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dc.contributor.editorMartínez Jiménez, Javier
dc.contributor.editorOttewill-Soulsby, Sam
dc.date.accessioned2022-05-12T20:53:17Z
dc.date.available2022-05-12T20:53:17Z
dc.date.issued2022
dc.date.submitted2022-04-22T05:35:02Z
dc.identifierhttps://library.oapen.org/handle/20.500.12657/54112
dc.identifier.urihttps://directory.doabooks.org/handle/20.500.12854/81464
dc.description.abstractThe Greco-Roman world is identified in the modern mind by its cities. This includes both specific places such as Athens and Rome, but also an instantly recognizable style of urbanism wrought in marble and lived in by teeming tunic-clad crowds. Selective and misleading this vision may be, but it speaks to the continuing importance these ancient cities have had in the centuries that followed and the extent to which they define the period in subsequent memory. Although there is much that is mysterious about them, the cities of the Roman Mediterranean are, for the most part, historically known. That the names and pasts of these cities remain known to us is the product of an extraordinary process of remembering and forgetting stretching back to antiquity that took place throughout the former Roman world. This volume tackles this subject of the survival and transformation of the ancient city through memory, drawing upon the methodological and theoretical lenses of memory studies and resilience theory to view the way the Greco-Roman city lived and vanished for the generations that separate the present from antiquity.This book analyzes the different ways in which urban communities of the post-Antique world have tried to understand and relate to the ancient city on their own terms, examining it as a process of forgetting as well as remembering. Many aspects of the ancient city were let go as time passed, but those elements that survived, that were actively remembered, have shaped the many understandings of what it was. In order to do so, this volume assembles specialists in multiple fields to bring their perspectives to bear on the subject through eleven case studies that range from late Antiquity to the mid-twentieth century, and from the Iberian Peninsula to Iran. Through the examination of archaeological remains, changing urban layouts and chronicles, travel guides and pamphlets, they track how the ancient city was made useful or consigned to oblivion.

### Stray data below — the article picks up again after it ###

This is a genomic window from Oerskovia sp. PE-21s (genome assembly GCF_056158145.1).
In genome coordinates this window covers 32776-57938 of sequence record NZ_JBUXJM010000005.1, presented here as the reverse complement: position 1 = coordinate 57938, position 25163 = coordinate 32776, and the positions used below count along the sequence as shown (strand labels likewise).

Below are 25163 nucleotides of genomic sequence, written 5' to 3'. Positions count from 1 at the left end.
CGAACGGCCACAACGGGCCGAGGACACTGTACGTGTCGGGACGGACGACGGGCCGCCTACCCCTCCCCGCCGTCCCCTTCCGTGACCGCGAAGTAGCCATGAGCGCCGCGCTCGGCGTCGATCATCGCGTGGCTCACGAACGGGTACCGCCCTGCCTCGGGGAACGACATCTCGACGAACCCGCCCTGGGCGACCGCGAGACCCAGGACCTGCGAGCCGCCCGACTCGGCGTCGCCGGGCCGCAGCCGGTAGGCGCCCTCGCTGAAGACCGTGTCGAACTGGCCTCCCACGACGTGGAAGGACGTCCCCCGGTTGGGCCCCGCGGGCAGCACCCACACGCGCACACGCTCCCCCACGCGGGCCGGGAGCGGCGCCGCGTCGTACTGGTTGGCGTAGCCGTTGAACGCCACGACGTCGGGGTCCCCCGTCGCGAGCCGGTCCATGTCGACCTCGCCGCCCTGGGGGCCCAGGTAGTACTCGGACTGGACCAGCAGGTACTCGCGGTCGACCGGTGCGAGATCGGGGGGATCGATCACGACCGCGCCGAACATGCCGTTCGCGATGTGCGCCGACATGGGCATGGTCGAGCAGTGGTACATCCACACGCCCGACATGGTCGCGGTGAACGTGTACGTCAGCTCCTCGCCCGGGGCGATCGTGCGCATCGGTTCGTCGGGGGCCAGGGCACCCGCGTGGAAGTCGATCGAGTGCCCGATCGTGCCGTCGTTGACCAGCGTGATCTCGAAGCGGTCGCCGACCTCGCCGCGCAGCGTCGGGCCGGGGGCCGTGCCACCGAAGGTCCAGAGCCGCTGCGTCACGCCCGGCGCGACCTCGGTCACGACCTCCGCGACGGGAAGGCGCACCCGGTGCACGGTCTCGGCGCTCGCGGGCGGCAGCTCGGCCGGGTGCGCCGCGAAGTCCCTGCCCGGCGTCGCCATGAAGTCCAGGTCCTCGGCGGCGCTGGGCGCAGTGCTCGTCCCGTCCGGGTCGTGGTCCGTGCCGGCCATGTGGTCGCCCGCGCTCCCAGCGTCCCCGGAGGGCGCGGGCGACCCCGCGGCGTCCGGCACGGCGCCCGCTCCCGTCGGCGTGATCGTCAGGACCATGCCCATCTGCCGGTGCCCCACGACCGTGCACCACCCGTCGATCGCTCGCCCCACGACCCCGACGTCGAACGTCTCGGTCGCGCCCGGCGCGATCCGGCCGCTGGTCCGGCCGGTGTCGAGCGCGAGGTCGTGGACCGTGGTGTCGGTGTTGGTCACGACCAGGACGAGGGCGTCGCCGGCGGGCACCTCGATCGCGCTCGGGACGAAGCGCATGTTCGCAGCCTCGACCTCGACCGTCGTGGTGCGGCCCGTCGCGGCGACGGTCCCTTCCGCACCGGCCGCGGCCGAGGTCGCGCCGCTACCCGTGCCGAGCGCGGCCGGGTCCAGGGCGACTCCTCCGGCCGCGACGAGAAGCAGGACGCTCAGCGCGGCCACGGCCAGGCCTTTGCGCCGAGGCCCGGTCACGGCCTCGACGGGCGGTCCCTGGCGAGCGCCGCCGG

dc.languageEnglish
dc.rightsopen access
dc.subject.classificationthema EDItEUR::N History and Archaeology::NH History::NHD European historyen_US
dc.subject.classificationthema EDItEUR::N History and Archaeology::NK Archaeologyen_US
dc.subject.otherHistory
dc.subject.otherAncient
dc.subject.otherRome
dc.subject.otherSocial Science
dc.subject.otherArchaeology
dc.titleRemembering and Forgetting the Ancient City
dc.typebook
oapen.relation.isPublishedBy53fda2f2-3fe6-4765-8758-df63da48bd65
oapen.relation.isbn9781789258189
oapen.collectionKnowledge Unlatched (KU)
oapen.collectionEuropean Research Council (ERC)
oapen.imprintOxbow Books
dc.relationisFundedByH2020 European Research Council


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